Many martial artists, whether currently practising or former practitioners, seek effective exercises that they can do to improve explosiveness, kinetic chain recruitment, mind-muscle connection, or dynamic flexibility and mobility.
After stopping karate in 2013 after having reached the level of Brown belt 2nd Kyu, I too sought ways to maintain or improve my martial skill even while not actively practising a martial art anymore. In the 5 years since I stopped, I have participated in a few different sports (namely gymnastics, track and field, swimming, basic) and based on my experience in these I have compiled a list of exercises that I believe are important for a martial artist to have in his repertoire:
1. One-arm pushups (Punching)
This exercise will add both size and functional strength to your guns to ensure they not only look the part but can fire too! Granted, not everyone will have the necessary skill or strength to perform these, and to those people I recommend first getting to the level where you can do either about: 20 explosive pushups in one set (that’s about how many I do); 12 elevated pushups (close or wide-grip) per set; or 10 handstand pushups against a wall.
Regardless of the intermediate difficulty level of this exercise, once you are able to perform it with proper form, you will reap many benefits.
How to do it
Start in a normal pushup position with your feet slightly wider than shoulder width. Now grab the back of your corresponding leg with one arm (i.e. left arm grabs left leg or right arm grabs right leg) so that you are supporting your bodyweight with just one arm.
In order to remain balanced when doing the pushups you will need to bring the foot of the opposing leg forward a bit. You will also need to rotate your pushing hand anticlockwise to a 10-to-9 position. Now lower your body to the floor slowly, keeping your pushing arm slightly to the side of your torso and in line with your middle chest.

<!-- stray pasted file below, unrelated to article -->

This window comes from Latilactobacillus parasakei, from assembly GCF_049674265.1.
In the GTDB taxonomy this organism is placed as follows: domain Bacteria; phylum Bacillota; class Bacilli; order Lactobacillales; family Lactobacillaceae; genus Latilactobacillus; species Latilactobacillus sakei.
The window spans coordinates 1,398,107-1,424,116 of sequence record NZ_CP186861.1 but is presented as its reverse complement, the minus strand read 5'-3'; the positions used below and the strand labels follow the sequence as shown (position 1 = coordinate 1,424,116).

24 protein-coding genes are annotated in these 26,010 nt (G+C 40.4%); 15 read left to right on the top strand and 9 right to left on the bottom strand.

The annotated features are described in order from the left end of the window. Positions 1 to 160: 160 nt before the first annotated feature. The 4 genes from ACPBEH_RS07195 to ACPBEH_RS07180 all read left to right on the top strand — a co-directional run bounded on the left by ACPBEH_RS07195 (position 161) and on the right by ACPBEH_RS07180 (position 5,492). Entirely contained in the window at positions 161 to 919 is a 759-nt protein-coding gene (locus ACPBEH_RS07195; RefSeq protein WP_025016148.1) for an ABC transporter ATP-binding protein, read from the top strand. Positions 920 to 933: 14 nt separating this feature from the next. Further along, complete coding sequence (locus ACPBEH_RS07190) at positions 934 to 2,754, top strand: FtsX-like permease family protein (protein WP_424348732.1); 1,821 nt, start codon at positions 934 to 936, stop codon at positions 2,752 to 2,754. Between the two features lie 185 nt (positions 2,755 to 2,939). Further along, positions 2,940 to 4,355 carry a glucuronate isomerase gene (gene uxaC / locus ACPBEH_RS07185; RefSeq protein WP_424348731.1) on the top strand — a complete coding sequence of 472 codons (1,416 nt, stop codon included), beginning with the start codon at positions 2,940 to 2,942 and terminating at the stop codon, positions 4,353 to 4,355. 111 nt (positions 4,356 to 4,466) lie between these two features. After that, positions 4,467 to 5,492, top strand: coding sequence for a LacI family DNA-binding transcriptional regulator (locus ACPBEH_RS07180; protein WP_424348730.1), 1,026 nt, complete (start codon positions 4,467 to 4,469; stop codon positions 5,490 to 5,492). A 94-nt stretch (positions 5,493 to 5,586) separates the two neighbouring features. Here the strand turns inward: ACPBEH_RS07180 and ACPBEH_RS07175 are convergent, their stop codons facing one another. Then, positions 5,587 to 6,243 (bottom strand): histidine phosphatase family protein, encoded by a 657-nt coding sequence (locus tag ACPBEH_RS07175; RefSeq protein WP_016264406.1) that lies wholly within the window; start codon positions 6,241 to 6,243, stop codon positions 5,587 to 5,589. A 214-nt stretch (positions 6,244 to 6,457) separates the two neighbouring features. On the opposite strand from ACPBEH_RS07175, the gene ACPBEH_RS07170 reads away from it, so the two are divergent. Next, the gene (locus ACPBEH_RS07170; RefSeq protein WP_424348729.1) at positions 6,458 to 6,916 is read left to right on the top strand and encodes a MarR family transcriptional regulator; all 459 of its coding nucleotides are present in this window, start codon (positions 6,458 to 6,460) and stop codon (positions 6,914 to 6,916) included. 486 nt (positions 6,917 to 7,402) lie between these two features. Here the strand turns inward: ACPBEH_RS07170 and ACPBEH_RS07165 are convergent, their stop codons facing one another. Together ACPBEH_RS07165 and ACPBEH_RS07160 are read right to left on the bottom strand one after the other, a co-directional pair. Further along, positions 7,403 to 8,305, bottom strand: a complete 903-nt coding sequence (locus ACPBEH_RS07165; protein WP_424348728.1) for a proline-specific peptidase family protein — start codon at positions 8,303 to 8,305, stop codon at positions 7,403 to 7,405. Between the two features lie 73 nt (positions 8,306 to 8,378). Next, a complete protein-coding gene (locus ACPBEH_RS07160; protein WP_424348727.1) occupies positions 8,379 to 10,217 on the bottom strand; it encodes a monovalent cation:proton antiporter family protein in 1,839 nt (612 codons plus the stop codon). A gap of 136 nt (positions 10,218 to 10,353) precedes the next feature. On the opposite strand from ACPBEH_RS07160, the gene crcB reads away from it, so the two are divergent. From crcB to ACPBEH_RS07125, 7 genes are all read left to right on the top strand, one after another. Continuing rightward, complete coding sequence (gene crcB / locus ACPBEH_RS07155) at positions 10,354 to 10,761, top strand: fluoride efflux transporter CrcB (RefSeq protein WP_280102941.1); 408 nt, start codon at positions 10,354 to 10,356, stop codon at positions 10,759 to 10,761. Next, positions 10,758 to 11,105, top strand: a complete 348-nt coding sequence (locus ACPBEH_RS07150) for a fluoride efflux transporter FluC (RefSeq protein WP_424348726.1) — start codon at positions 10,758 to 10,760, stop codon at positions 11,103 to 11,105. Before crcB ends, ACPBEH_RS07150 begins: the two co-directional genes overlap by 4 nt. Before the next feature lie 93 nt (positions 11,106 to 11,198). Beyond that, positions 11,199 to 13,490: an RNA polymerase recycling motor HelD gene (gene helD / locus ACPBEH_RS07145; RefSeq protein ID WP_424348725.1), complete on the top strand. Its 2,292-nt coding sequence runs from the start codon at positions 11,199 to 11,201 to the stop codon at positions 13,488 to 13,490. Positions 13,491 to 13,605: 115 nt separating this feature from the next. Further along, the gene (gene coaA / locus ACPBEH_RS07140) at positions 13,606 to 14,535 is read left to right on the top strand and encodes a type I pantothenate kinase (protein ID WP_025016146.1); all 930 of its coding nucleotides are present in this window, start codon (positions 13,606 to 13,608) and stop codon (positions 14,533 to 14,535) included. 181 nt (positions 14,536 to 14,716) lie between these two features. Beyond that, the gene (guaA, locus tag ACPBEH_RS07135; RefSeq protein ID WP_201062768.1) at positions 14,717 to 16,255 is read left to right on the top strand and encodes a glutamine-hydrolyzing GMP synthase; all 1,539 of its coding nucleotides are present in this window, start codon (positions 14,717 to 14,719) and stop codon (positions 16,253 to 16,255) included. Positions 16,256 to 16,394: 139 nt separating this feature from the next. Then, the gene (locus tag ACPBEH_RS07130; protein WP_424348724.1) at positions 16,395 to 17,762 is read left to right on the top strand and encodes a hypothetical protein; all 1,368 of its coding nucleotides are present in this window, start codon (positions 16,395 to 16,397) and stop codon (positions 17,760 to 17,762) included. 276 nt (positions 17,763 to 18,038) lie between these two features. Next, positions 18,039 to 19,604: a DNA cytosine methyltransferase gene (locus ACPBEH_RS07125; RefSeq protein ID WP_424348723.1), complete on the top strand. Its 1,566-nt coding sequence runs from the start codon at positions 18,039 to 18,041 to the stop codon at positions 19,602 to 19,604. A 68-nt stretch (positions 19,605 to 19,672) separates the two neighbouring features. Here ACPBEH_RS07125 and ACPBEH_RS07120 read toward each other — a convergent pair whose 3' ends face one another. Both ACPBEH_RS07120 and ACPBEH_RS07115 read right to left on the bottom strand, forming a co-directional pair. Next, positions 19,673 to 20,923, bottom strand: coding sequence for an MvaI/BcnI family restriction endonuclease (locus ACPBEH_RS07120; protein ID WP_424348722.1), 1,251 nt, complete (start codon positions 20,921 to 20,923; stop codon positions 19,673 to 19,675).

Once you get to the bottom position, push back up keeping your body parallel to the floor until you reach full extension of the arm after which you can rotate outward with your body.
Once you can do the above variation, try putting your non-pushing hand behind your back. This is the “proper” form for the handstand pushup and will be more challenging than the first variation. Once you’ve mastered the “proper form”, you could raise the difficulty level by elevating your feet, trying explosive one-arm pushups.
2. Clinch pullups (Pulling/Clinching/Wrestling)
Just as the name implies, these are pullups performed with the hands and arms in the same position as they would be in a Muay Thai clinch. This is typically achieved through the use of a kettlebell, as it provides a very similar round (though not identical) surface to a human neck.
However if you’re like me and you do not have access to a kettlebell and rope/cable but you have a pullup bar (preferably with a neutral grip) you could simply do normal neutral-grip pullups or even better, do neutral-grip pullups with both hands on one grip handle if possible.
How to do it